Wednesday, November 25, 2009

Reading the Holidays

This Thanksgiving holiday I've just re-read Abraham Lincoln's Proclamation of Thanksgiving and I might read some of the Puritans this weekend as well*, or perhaps Washington.

This practice of reading the holidays began for me about ten years ago on July 4th.   I decided then that I'd re-read the Declaration of Independence and the U.S. Constitution.  I was guessing that it had been so long since I'd read them, I'd probably forgotten much of what they say.  My experiment proved my guess to be right.

I was struck, as I read them, just how remarkable these documents are.  Since then, I've repeated this almost every year.  Each time I re-read these documents, I find them moving.  They're beautifully written, and they strive for things that are, in my estimation, praiseworthy.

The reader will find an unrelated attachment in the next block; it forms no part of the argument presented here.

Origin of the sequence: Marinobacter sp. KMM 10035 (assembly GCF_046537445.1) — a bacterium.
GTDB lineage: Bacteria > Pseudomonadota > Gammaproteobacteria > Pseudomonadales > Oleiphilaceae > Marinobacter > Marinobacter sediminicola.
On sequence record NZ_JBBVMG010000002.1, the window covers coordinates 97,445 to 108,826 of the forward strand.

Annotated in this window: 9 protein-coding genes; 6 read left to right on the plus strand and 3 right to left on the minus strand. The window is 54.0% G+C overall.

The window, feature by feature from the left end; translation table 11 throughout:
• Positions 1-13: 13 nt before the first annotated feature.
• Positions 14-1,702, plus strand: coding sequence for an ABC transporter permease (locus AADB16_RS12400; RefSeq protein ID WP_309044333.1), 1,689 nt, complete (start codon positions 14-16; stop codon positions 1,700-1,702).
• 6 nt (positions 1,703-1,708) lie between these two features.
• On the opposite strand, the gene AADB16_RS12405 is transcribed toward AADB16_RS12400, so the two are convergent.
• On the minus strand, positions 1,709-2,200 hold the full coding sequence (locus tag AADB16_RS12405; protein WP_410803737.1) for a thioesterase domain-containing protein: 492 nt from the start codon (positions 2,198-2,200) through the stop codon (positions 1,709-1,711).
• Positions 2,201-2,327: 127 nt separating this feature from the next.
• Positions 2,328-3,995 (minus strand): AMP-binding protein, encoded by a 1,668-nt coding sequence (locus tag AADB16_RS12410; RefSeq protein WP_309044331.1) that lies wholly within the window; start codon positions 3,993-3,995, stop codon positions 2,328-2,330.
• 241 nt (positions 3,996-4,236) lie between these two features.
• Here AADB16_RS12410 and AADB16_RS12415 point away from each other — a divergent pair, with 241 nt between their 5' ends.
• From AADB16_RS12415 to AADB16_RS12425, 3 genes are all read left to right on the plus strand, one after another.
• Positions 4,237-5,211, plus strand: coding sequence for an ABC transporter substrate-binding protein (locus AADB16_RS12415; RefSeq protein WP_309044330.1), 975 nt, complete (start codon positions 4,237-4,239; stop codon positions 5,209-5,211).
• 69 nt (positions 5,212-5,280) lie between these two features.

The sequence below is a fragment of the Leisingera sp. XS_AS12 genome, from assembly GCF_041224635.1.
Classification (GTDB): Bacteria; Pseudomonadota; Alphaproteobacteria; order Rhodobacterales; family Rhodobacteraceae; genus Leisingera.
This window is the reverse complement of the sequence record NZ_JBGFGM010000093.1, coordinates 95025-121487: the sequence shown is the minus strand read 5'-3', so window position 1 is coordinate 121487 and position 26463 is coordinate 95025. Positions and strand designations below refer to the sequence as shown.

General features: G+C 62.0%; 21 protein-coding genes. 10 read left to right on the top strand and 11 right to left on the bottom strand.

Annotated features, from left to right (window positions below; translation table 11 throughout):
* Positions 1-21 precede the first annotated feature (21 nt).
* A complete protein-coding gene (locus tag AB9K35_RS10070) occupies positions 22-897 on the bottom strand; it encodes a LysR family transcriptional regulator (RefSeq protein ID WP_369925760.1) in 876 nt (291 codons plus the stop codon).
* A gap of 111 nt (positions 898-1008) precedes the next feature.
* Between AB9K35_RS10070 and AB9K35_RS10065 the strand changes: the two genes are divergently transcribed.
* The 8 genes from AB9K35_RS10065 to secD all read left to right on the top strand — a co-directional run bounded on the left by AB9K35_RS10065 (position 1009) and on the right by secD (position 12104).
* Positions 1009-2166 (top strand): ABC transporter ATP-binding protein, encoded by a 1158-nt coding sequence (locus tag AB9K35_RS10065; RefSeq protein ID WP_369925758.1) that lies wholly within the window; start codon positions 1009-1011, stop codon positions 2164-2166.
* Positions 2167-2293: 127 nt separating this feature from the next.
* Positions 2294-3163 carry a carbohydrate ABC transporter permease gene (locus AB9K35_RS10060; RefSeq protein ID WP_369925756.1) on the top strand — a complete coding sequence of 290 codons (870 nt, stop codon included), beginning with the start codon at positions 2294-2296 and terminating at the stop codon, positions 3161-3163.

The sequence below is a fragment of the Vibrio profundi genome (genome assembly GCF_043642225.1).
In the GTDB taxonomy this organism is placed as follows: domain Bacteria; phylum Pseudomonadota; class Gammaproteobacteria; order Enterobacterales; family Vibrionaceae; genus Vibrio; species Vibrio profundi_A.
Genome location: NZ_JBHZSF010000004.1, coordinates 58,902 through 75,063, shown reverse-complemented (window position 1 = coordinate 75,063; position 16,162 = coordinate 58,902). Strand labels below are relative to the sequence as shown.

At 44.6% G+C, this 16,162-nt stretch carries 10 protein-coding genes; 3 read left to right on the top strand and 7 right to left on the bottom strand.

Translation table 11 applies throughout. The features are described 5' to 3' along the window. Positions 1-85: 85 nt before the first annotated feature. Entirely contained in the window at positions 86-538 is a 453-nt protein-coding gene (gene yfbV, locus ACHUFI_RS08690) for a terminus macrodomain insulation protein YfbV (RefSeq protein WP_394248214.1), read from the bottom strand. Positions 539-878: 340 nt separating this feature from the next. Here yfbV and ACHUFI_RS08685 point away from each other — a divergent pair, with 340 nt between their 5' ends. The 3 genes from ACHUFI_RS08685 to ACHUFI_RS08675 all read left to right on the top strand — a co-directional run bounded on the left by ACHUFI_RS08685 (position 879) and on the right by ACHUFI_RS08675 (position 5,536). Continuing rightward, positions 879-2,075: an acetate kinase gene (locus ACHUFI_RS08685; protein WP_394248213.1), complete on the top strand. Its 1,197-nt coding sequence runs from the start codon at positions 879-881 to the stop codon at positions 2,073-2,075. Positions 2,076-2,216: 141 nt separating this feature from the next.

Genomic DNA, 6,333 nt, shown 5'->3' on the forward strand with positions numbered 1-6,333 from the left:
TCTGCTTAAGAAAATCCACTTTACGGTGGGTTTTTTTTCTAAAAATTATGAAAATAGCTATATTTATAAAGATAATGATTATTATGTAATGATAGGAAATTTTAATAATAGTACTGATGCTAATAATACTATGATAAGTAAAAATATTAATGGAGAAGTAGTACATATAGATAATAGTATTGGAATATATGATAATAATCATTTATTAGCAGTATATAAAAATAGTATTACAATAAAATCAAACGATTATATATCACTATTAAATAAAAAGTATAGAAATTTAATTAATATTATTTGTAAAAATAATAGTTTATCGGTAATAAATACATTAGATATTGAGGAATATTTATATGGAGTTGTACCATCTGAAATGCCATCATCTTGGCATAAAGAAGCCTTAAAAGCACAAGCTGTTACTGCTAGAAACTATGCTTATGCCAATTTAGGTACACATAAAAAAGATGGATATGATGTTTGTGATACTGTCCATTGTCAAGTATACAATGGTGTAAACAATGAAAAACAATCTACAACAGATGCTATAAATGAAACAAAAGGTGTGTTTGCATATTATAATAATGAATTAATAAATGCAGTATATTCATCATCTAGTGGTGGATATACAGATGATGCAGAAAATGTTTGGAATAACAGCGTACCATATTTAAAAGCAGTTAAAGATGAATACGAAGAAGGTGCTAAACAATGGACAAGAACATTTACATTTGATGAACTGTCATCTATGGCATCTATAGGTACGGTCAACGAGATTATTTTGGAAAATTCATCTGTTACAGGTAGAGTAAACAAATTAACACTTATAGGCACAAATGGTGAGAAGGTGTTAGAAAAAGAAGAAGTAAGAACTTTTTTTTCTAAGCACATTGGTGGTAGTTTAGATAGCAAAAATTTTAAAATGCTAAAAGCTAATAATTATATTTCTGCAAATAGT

I've begun to add other readings for other holidays as well.  On MLK, Jr. Day, (and sometimes on April 4, the anniversary of his death) I listen to his "I Have A Dream" speech or read his "Letter from a Birmingham Jail."  I admit it: both of these regularly make me cry.

Of course, I also read the appointed Scriptures for Christmas, Easter, and Pentecost, and for some other feast days as well.  But here I'm interested in those holidays that are not holy-days but secular feasts.  How about you?  Do you have readings you associate with such holidays?  What do you recommend?


* (If you're interested, you can see my article on Puritanism by clicking here and searching for pp 631-632)

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